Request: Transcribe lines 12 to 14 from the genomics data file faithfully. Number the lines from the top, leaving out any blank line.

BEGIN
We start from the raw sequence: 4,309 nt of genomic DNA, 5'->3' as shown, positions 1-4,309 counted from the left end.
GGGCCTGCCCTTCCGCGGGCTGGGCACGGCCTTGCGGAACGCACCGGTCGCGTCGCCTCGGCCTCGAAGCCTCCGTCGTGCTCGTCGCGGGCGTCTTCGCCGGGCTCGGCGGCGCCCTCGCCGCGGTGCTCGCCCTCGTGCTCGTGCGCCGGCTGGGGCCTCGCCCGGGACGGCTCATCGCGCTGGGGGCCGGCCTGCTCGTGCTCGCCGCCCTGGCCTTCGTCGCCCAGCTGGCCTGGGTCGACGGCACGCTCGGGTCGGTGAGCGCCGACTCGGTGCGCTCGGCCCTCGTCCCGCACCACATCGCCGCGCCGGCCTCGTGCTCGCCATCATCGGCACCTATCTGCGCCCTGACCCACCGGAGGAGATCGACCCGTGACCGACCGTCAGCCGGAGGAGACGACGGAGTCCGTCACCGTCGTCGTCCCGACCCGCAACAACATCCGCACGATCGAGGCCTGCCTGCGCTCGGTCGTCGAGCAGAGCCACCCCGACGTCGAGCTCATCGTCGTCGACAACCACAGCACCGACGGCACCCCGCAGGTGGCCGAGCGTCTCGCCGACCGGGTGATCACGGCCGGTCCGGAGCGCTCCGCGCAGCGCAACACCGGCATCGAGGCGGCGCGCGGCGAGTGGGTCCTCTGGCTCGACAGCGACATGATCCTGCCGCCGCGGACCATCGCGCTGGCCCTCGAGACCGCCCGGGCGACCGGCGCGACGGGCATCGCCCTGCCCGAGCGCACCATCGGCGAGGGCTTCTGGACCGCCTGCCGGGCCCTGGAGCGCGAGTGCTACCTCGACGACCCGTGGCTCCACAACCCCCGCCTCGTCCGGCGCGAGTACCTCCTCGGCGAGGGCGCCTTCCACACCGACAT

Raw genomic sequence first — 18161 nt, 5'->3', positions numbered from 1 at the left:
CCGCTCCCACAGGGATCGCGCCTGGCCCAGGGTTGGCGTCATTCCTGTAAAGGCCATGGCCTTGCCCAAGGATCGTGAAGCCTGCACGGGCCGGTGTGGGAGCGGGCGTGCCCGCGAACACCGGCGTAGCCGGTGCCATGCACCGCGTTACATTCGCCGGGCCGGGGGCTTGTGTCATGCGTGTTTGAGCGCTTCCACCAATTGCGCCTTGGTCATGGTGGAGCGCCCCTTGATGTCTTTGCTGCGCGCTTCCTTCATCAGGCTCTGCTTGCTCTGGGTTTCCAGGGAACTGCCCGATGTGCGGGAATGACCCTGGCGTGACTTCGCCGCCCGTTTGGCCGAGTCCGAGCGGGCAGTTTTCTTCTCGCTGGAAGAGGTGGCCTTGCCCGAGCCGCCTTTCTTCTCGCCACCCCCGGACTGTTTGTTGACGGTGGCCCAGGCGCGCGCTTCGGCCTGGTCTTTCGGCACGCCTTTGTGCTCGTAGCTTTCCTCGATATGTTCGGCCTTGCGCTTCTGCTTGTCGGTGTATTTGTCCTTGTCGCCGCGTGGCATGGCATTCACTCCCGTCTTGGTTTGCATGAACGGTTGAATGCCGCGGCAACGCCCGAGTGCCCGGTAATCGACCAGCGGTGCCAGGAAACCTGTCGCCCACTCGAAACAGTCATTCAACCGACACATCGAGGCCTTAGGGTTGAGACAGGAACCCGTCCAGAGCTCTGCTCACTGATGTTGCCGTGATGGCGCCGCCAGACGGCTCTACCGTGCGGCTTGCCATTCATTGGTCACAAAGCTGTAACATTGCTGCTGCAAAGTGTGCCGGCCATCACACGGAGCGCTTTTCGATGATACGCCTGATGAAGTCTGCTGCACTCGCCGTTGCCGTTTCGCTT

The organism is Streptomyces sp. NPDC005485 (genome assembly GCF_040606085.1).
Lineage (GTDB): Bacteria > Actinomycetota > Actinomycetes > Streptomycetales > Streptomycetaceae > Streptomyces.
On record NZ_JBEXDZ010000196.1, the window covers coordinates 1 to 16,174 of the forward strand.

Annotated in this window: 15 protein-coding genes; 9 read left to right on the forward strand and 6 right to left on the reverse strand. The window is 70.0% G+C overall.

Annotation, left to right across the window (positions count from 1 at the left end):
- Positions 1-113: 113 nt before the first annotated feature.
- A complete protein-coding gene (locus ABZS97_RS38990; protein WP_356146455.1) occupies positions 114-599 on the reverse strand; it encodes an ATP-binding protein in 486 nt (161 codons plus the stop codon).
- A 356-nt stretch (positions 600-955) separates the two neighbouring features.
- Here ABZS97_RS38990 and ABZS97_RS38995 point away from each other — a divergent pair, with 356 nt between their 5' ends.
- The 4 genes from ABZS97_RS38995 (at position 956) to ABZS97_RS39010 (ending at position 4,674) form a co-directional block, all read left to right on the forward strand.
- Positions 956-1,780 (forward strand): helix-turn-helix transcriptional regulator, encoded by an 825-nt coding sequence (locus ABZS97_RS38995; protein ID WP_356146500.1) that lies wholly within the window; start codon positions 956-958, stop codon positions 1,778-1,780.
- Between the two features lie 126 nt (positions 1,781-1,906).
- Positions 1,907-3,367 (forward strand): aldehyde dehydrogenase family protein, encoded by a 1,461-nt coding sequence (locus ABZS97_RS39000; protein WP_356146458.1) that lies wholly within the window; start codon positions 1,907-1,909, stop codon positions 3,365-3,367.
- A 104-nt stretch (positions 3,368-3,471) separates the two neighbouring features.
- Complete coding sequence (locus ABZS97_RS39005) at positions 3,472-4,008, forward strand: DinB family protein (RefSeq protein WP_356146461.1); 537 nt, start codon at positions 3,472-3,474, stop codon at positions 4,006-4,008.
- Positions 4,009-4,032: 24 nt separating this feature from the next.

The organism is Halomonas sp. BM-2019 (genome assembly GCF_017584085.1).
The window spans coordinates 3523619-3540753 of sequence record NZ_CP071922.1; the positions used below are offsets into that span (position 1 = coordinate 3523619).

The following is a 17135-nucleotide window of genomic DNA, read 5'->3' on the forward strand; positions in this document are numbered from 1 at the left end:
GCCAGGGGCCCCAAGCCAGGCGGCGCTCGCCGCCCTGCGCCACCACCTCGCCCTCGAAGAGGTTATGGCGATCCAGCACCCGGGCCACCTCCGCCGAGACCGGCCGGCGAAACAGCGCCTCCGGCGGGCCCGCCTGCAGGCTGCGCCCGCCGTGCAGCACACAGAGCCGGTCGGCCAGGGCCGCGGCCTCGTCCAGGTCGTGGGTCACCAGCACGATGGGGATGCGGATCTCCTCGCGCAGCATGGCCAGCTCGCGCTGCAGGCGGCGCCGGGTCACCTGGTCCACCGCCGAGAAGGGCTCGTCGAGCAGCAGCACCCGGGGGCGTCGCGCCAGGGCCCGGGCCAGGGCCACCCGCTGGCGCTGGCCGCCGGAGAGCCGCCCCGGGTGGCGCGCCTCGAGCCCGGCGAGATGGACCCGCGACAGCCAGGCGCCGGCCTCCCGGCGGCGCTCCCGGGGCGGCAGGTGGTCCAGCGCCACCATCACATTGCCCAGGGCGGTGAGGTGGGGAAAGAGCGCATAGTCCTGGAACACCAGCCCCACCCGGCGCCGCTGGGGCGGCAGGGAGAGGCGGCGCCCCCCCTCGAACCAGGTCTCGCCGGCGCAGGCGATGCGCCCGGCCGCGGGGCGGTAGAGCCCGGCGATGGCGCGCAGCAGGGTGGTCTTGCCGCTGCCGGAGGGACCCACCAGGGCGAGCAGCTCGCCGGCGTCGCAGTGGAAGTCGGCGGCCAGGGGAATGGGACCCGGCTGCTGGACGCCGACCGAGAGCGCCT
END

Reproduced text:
- A 356-nt stretch (positions 600-955) separates the two neighbouring features.
- Here ABZS97_RS38990 and ABZS97_RS38995 point away from each other — a divergent pair, with 356 nt between their 5' ends.
- The 4 genes from ABZS97_RS38995 (at position 956) to ABZS97_RS39010 (ending at position 4,674) form a co-directional block, all read left to right on the forward strand.